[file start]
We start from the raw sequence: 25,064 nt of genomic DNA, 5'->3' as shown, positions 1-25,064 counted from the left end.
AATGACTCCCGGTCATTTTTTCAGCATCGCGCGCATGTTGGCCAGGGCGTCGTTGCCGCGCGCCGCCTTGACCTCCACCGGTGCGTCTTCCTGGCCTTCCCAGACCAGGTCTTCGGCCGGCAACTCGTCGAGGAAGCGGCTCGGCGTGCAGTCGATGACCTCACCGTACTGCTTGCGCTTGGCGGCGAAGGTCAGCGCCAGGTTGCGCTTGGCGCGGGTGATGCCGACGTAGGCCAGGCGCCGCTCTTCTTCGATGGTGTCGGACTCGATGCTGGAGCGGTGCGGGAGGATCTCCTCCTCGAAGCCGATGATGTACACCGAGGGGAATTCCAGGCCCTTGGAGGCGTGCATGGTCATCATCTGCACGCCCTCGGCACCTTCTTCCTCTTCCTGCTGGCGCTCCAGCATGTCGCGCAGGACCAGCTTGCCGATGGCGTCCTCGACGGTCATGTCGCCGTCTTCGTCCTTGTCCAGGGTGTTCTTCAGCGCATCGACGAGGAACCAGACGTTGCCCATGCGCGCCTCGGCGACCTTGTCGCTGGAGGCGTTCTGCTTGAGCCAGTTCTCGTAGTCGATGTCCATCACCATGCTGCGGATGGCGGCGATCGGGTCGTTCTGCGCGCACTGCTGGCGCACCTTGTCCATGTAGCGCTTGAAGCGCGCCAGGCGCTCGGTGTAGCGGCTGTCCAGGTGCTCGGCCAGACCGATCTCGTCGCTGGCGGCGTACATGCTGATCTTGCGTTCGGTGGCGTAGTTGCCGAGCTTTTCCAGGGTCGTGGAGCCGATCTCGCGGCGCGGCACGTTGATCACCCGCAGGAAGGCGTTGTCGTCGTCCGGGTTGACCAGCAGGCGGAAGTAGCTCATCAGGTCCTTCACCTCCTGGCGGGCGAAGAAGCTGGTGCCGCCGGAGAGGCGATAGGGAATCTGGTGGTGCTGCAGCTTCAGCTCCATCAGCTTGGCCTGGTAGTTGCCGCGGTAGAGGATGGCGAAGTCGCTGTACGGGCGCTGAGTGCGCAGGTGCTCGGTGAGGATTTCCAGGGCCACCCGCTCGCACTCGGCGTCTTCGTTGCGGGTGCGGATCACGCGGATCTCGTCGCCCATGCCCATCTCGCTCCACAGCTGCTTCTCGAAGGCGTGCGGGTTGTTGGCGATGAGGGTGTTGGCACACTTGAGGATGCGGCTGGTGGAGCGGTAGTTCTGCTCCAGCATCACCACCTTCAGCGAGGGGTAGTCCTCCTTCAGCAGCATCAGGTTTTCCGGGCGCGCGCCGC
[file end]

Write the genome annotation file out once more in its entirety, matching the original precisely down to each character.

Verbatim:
We start from the raw sequence: 25,064 nt of genomic DNA, 5'->3' as shown, positions 1-25,064 counted from the left end.
AATGACTCCCGGTCATTTTTTCAGCATCGCGCGCATGTTGGCCAGGGCGTCGTTGCCGCGCGCCGCCTTGACCTCCACCGGTGCGTCTTCCTGGCCTTCCCAGACCAGGTCTTCGGCCGGCAACTCGTCGAGGAAGCGGCTCGGCGTGCAGTCGATGACCTCACCGTACTGCTTGCGCTTGGCGGCGAAGGTCAGCGCCAGGTTGCGCTTGGCGCGGGTGATGCCGACGTAGGCCAGGCGCCGCTCTTCTTCGATGGTGTCGGACTCGATGCTGGAGCGGTGCGGGAGGATCTCCTCCTCGAAGCCGATGATGTACACCGAGGGGAATTCCAGGCCCTTGGAGGCGTGCATGGTCATCATCTGCACGCCCTCGGCACCTTCTTCCTCTTCCTGCTGGCGCTCCAGCATGTCGCGCAGGACCAGCTTGCCGATGGCGTCCTCGACGGTCATGTCGCCGTCTTCGTCCTTGTCCAGGGTGTTCTTCAGCGCATCGACGAGGAACCAGACGTTGCCCATGCGCGCCTCGGCGACCTTGTCGCTGGAGGCGTTCTGCTTGAGCCAGTTCTCGTAGTCGATGTCCATCACCATGCTGCGGATGGCGGCGATCGGGTCGTTCTGCGCGCACTGCTGGCGCACCTTGTCCATGTAGCGCTTGAAGCGCGCCAGGCGCTCGGTGTAGCGGCTGTCCAGGTGCTCGGCCAGACCGATCTCGTCGCTGGCGGCGTACATGCTGATCTTGCGTTCGGTGGCGTAGTTGCCGAGCTTTTCCAGGGTCGTGGAGCCGATCTCGCGGCGCGGCACGTTGATCACCCGCAGGAAGGCGTTGTCGTCGTCCGGGTTGACCAGCAGGCGGAAGTAGCTCATCAGGTCCTTCACCTCCTGGCGGGCGAAGAAGCTGGTGCCGCCGGAGAGGCGATAGGGAATCTGGTGGTGCTGCAGCTTCAGCTCCATCAGCTTGGCCTGGTAGTTGCCGCGGTAGAGGATGGCGAAGTCGCTGTACGGGCGCTGAGTGCGCAGGTGCTCGGTGAGGATTTCCAGGGCCACCCGCTCGCACTCGGCGTCTTCGTTGCGGGTGCGGATCACGCGGATCTCGTCGCCCATGCCCATCTCGCTCCACAGCTGCTTCTCGAAGGCGTGCGGGTTGTTGGCGATGAGGGTGTTGGCACACTTGAGGATGCGGCTGGTGGAGCGGTAGTTCTGCTCCAGCATCACCACCTTCAGCGAGGGGTAGTCCTCCTTCAGCAGCATCAGGTTTTCCGGGCGCGCGCCGC